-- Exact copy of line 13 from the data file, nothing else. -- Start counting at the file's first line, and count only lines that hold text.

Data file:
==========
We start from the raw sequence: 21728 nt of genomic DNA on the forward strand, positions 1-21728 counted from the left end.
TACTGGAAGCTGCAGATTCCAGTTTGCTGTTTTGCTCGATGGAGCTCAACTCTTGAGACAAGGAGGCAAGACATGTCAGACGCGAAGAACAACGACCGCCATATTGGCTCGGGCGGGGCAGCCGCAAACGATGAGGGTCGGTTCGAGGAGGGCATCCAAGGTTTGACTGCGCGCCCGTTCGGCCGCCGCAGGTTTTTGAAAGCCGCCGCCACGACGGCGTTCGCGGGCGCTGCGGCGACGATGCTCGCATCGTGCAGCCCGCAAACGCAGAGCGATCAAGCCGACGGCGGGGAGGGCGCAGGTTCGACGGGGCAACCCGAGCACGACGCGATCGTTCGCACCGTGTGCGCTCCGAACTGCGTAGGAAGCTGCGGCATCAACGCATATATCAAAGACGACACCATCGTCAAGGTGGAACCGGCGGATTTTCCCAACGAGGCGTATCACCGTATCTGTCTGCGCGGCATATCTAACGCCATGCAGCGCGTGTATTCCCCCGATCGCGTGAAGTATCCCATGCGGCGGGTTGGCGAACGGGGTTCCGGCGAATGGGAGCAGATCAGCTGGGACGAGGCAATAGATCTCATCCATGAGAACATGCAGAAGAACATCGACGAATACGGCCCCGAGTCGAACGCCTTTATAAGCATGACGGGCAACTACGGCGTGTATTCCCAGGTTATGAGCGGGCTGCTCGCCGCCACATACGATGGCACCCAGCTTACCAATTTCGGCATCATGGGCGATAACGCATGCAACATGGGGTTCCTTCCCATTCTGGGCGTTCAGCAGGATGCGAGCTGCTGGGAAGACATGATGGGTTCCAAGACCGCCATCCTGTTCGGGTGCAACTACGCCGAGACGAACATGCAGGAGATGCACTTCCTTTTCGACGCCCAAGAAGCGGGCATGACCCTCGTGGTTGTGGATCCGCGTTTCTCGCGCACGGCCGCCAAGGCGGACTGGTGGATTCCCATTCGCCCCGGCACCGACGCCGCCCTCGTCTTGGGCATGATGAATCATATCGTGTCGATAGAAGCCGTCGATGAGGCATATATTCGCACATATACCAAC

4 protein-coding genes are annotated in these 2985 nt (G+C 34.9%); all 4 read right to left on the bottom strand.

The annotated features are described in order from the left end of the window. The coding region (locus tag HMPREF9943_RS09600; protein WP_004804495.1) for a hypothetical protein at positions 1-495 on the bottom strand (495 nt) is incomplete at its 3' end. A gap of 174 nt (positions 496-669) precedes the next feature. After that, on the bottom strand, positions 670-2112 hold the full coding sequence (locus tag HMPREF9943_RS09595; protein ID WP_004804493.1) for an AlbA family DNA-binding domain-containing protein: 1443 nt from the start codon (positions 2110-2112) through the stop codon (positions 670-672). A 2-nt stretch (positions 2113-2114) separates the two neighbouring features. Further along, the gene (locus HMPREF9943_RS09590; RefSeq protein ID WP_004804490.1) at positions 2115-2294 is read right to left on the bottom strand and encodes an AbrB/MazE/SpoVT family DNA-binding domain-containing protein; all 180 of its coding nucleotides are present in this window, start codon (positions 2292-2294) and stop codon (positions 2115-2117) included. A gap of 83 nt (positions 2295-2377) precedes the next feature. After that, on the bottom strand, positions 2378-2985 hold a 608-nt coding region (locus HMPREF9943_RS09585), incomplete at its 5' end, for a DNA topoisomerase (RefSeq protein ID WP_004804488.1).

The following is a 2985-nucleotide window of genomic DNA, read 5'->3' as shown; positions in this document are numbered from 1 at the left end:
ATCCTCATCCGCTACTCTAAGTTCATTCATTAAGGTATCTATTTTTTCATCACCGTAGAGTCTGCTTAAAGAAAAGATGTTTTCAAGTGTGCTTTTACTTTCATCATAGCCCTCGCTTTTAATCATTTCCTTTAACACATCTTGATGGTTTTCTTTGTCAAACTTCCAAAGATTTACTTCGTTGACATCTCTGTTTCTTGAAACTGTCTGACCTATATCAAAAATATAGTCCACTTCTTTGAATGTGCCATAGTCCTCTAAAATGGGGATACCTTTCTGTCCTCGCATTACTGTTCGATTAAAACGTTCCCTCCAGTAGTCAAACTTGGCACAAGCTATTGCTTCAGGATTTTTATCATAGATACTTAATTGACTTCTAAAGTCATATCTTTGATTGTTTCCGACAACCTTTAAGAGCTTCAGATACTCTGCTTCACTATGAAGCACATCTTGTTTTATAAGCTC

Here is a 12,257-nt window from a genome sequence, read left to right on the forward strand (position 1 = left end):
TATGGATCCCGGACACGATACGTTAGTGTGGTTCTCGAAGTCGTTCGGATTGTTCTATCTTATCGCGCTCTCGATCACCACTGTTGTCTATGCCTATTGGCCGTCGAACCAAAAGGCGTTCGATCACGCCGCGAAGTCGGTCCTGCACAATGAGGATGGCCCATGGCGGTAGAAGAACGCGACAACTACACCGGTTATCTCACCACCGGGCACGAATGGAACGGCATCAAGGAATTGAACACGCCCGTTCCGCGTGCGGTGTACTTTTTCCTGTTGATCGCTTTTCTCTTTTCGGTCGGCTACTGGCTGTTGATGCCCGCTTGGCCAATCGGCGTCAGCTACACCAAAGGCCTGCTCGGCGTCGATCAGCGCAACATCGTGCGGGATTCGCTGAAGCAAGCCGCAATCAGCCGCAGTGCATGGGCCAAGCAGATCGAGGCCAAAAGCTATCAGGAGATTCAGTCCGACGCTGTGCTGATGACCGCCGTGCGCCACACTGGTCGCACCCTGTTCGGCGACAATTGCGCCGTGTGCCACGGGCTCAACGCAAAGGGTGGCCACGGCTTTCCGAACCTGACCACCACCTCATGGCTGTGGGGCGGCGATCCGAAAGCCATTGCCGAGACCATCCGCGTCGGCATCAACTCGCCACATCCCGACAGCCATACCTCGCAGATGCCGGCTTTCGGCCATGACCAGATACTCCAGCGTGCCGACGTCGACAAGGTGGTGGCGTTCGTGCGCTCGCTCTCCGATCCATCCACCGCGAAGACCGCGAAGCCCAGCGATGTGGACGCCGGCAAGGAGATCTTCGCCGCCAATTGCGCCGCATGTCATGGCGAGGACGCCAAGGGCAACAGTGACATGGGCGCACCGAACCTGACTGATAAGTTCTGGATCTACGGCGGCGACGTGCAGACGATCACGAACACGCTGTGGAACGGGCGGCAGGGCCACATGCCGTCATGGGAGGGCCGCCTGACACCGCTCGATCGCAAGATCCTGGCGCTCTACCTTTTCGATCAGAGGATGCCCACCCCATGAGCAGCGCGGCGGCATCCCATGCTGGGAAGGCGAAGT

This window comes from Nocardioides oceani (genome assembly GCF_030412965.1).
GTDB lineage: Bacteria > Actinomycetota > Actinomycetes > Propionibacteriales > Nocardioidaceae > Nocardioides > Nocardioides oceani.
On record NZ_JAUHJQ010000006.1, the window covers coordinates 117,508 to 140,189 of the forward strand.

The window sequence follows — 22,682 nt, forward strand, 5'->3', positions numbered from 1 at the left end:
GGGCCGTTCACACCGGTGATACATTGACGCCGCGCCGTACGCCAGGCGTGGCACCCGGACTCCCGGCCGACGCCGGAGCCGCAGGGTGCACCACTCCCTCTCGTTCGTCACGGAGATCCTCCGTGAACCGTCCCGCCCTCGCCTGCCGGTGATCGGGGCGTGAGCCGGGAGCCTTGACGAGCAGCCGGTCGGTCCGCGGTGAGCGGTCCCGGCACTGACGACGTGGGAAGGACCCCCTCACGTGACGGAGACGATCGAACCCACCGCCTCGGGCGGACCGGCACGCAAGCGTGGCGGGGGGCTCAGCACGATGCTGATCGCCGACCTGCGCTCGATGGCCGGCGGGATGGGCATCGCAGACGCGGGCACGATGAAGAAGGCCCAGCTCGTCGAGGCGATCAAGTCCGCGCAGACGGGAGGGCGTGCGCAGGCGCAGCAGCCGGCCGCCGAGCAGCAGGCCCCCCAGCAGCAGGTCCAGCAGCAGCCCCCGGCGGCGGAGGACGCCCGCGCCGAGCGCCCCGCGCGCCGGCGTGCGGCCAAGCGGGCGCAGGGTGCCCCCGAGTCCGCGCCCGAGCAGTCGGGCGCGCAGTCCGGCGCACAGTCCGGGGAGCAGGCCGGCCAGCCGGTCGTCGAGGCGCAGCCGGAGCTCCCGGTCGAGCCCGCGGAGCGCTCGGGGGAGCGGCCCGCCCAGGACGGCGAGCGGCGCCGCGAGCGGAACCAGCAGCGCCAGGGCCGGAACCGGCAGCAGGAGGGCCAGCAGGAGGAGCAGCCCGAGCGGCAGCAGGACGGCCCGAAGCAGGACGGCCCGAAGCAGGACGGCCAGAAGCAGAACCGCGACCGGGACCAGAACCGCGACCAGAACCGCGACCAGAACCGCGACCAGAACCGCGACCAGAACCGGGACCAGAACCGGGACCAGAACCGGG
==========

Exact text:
GGGCCGTTCACACCGGTGATACATTGACGCCGCGCCGTACGCCAGGCGTGGCACCCGGACTCCCGGCCGACGCCGGAGCCGCAGGGTGCACCACTCCCTCTCGTTCGTCACGGAGATCCTCCGTGAACCGTCCCGCCCTCGCCTGCCGGTGATCGGGGCGTGAGCCGGGAGCCTTGACGAGCAGCCGGTCGGTCCGCGGTGAGCGGTCCCGGCACTGACGACGTGGGAAGGACCCCCTCACGTGACGGAGACGATCGAACCCACCGCCTCGGGCGGACCGGCACGCAAGCGTGGCGGGGGGCTCAGCACGATGCTGATCGCCGACCTGCGCTCGATGGCCGGCGGGATGGGCATCGCAGACGCGGGCACGATGAAGAAGGCCCAGCTCGTCGAGGCGATCAAGTCCGCGCAGACGGGAGGGCGTGCGCAGGCGCAGCAGCCGGCCGCCGAGCAGCAGGCCCCCCAGCAGCAGGTCCAGCAGCAGCCCCCGGCGGCGGAGGACGCCCGCGCCGAGCGCCCCGCGCGCCGGCGTGCGGCCAAGCGGGCGCAGGGTGCCCCCGAGTCCGCGCCCGAGCAGTCGGGCGCGCAGTCCGGCGCACAGTCCGGGGAGCAGGCCGGCCAGCCGGTCGTCGAGGCGCAGCCGGAGCTCCCGGTCGAGCCCGCGGAGCGCTCGGGGGAGCGGCCCGCCCAGGACGGCGAGCGGCGCCGCGAGCGGAACCAGCAGCGCCAGGGCCGGAACCGGCAGCAGGAGGGCCAGCAGGAGGAGCAGCCCGAGCGGCAGCAGGACGGCCCGAAGCAGGACGGCCCGAAGCAGGACGGCCAGAAGCAGAACCGCGACCGGGACCAGAACCGCGACCAGAACCGCGACCAGAACCGCGACCAGAACCGCGACCAGAACCGGGACCAGAACCGGGACCAGAACCGGG